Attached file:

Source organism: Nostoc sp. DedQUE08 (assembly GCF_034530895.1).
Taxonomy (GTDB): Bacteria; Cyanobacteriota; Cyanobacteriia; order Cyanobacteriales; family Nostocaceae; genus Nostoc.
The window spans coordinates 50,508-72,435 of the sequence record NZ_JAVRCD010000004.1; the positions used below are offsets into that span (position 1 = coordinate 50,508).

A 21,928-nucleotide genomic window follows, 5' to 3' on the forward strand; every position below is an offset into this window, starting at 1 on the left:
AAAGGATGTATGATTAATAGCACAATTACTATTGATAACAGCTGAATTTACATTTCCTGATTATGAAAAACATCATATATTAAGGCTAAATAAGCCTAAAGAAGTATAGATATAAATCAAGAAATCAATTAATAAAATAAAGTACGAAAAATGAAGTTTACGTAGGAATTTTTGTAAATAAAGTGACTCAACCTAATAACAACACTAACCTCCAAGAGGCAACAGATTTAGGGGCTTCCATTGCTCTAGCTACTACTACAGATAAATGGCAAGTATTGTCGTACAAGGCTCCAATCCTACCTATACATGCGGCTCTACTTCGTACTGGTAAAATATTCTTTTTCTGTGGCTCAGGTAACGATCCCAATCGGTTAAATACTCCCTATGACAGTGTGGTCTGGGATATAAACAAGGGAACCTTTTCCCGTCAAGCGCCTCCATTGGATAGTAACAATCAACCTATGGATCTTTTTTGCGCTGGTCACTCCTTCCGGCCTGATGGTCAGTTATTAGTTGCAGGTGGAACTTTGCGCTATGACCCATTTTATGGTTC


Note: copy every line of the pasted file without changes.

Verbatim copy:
Source organism: Nostoc sp. DedQUE08 (assembly GCF_034530895.1).
Taxonomy (GTDB): Bacteria; Cyanobacteriota; Cyanobacteriia; order Cyanobacteriales; family Nostocaceae; genus Nostoc.
The window spans coordinates 50,508-72,435 of the sequence record NZ_JAVRCD010000004.1; the positions used below are offsets into that span (position 1 = coordinate 50,508).

A 21,928-nucleotide genomic window follows, 5' to 3' on the forward strand; every position below is an offset into this window, starting at 1 on the left:
AAAGGATGTATGATTAATAGCACAATTACTATTGATAACAGCTGAATTTACATTTCCTGATTATGAAAAACATCATATATTAAGGCTAAATAAGCCTAAAGAAGTATAGATATAAATCAAGAAATCAATTAATAAAATAAAGTACGAAAAATGAAGTTTACGTAGGAATTTTTGTAAATAAAGTGACTCAACCTAATAACAACACTAACCTCCAAGAGGCAACAGATTTAGGGGCTTCCATTGCTCTAGCTACTACTACAGATAAATGGCAAGTATTGTCGTACAAGGCTCCAATCCTACCTATACATGCGGCTCTACTTCGTACTGGTAAAATATTCTTTTTCTGTGGCTCAGGTAACGATCCCAATCGGTTAAATACTCCCTATGACAGTGTGGTCTGGGATATAAACAAGGGAACCTTTTCCCGTCAAGCGCCTCCATTGGATAGTAACAATCAACCTATGGATCTTTTTTGCGCTGGTCACTCCTTCCGGCCTGATGGTCAGTTATTAGTTGCAGGTGGAACTTTGCGCTATGACCCATTTTATGGTTC